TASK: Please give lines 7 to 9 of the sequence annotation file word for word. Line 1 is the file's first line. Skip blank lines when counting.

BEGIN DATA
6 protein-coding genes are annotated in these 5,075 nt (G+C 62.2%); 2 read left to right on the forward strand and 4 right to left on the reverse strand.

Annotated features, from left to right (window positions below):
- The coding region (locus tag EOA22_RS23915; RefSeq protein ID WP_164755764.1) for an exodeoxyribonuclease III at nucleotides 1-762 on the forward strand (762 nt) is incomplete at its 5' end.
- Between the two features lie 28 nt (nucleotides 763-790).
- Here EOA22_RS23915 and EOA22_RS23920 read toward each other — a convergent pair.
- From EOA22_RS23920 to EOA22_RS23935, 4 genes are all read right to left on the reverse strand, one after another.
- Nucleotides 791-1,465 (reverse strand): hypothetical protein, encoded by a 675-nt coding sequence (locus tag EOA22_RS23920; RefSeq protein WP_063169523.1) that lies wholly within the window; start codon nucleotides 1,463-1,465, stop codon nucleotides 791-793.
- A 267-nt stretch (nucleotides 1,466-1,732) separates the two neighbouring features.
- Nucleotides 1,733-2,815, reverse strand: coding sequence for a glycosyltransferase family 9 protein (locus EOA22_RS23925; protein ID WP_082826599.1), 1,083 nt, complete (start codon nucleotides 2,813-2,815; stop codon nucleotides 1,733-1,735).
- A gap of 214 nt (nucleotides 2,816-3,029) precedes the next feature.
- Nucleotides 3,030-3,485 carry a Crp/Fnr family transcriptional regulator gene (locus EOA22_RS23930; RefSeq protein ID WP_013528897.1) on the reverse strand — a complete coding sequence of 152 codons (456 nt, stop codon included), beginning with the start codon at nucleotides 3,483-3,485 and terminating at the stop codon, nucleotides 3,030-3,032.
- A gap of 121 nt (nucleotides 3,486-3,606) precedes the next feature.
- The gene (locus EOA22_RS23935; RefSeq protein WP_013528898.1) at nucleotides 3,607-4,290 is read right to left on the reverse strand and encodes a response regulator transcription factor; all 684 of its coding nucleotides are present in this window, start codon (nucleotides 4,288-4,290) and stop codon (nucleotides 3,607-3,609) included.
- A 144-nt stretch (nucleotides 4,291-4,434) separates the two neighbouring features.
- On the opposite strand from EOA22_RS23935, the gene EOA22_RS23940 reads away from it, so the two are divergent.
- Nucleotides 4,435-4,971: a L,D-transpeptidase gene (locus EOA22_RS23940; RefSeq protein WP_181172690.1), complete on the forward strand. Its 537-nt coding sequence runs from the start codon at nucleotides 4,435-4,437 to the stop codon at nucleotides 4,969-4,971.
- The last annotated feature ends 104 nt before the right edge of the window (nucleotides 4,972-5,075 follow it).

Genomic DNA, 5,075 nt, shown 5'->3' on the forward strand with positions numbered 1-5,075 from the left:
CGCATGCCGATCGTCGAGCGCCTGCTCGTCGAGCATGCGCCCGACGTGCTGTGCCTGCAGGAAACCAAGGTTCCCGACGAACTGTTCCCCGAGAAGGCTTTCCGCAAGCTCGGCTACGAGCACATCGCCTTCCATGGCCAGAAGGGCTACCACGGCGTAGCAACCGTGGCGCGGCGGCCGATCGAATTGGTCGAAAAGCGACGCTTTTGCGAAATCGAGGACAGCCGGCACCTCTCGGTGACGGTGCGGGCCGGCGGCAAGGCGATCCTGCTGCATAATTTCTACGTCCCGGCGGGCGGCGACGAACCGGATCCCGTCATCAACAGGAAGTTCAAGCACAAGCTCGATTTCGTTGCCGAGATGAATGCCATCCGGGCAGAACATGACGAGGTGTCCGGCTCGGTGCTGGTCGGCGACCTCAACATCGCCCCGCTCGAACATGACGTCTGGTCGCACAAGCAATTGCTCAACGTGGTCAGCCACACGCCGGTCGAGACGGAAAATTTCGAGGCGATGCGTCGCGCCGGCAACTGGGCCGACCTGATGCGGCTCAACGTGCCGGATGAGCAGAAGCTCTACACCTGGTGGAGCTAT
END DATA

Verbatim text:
- Nucleotides 791-1,465 (reverse strand): hypothetical protein, encoded by a 675-nt coding sequence (locus tag EOA22_RS23920; RefSeq protein WP_063169523.1) that lies wholly within the window; start codon nucleotides 1,463-1,465, stop codon nucleotides 791-793.
- A 267-nt stretch (nucleotides 1,466-1,732) separates the two neighbouring features.
- Nucleotides 1,733-2,815, reverse strand: coding sequence for a glycosyltransferase family 9 protein (locus EOA22_RS23925; protein ID WP_082826599.1), 1,083 nt, complete (start codon nucleotides 2,813-2,815; stop codon nucleotides 1,733-1,735).